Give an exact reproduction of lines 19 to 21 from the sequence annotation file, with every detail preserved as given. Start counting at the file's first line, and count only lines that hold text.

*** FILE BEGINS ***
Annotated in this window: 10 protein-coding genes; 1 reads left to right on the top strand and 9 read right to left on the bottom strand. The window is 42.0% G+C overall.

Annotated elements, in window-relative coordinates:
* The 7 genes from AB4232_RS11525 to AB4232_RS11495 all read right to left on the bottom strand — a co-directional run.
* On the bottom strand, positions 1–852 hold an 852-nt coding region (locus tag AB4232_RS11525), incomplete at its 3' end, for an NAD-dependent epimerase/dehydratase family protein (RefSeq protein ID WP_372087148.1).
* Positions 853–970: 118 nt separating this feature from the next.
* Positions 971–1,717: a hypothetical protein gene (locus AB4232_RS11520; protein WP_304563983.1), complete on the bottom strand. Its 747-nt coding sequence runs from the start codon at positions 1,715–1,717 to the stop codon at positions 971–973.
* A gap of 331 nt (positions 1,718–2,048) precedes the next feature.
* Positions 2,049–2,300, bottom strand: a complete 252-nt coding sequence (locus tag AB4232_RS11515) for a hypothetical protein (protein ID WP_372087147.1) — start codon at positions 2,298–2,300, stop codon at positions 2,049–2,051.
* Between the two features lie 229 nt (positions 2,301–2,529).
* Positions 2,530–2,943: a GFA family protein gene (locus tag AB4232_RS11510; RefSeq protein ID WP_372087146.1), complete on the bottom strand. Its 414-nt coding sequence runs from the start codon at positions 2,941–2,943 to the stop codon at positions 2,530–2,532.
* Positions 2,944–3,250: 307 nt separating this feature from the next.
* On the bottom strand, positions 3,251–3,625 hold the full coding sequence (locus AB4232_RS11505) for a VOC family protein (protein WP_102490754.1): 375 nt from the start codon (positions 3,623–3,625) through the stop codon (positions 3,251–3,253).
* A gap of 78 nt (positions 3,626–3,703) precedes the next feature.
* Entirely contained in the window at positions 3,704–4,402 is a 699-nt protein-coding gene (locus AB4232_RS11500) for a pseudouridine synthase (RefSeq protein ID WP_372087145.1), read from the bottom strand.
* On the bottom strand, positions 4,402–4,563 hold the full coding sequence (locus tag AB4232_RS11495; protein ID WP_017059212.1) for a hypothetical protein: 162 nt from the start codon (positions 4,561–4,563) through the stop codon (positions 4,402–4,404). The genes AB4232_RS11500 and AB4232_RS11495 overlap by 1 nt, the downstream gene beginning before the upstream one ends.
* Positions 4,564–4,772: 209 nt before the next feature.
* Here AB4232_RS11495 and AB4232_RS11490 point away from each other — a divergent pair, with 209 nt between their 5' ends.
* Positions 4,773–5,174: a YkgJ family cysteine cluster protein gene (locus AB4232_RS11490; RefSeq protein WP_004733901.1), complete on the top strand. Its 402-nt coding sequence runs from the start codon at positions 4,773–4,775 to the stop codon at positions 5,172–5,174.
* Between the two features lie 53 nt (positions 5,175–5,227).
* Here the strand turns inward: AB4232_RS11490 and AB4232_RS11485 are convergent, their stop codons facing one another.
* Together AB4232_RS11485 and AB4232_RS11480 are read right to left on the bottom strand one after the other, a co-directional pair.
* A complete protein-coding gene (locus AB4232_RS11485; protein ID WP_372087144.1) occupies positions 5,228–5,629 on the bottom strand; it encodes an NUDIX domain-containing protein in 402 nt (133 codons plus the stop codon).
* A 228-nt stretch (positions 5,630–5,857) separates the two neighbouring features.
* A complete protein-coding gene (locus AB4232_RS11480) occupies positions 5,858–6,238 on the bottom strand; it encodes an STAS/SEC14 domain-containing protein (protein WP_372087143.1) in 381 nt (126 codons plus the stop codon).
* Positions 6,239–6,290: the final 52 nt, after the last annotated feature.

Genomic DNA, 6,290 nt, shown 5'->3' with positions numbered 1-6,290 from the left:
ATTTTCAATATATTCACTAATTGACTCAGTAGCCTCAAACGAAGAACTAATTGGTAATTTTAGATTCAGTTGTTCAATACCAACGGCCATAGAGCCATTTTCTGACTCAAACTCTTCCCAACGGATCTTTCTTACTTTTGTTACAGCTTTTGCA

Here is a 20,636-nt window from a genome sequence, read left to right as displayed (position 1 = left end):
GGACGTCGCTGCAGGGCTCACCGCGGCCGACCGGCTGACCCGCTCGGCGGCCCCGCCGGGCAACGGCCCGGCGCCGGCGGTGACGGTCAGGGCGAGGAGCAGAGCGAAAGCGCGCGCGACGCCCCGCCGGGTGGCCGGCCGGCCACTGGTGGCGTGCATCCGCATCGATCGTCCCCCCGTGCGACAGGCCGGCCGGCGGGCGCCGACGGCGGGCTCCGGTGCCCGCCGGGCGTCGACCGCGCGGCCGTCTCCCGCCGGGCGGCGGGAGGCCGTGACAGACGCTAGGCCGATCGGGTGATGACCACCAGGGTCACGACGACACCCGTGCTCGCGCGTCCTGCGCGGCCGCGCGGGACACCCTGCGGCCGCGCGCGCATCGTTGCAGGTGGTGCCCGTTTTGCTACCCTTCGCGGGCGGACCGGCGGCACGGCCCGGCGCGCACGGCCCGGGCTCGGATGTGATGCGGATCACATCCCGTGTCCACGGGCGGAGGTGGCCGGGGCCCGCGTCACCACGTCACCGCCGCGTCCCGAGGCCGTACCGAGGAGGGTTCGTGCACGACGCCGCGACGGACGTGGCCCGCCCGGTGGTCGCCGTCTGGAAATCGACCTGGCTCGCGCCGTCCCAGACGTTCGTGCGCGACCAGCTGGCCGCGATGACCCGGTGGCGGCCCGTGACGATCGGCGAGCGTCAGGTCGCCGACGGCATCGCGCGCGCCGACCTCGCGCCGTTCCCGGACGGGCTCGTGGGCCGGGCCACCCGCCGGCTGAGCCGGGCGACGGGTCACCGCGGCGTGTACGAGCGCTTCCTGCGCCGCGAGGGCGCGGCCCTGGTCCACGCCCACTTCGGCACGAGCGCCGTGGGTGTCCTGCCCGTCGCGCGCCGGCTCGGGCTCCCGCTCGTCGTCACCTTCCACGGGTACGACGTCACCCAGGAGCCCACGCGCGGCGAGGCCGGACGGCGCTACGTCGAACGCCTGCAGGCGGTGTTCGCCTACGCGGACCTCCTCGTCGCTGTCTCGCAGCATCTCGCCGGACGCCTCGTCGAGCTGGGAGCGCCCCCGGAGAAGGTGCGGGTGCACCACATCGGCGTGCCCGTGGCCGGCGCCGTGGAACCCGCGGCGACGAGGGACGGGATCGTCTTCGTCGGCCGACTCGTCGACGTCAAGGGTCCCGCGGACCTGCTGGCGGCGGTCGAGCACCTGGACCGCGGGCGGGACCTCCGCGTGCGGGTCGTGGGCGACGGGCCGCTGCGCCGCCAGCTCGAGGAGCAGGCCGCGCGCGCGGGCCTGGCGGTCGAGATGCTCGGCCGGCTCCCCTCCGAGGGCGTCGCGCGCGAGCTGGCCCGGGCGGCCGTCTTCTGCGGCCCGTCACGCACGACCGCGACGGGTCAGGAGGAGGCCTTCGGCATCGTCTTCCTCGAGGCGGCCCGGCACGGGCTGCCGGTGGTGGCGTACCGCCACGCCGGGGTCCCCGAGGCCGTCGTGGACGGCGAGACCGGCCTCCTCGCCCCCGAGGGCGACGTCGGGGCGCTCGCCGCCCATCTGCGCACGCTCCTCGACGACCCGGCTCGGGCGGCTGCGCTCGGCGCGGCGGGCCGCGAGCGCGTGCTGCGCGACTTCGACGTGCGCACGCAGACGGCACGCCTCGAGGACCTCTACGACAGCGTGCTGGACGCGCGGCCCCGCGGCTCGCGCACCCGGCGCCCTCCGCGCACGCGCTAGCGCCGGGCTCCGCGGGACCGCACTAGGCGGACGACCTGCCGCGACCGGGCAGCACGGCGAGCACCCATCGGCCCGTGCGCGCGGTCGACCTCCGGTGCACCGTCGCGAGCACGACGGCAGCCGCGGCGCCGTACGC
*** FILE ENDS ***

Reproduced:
* Between the two features lie 53 nt (positions 5,175–5,227).
* Here the strand turns inward: AB4232_RS11490 and AB4232_RS11485 are convergent, their stop codons facing one another.
* Together AB4232_RS11485 and AB4232_RS11480 are read right to left on the bottom strand one after the other, a co-directional pair.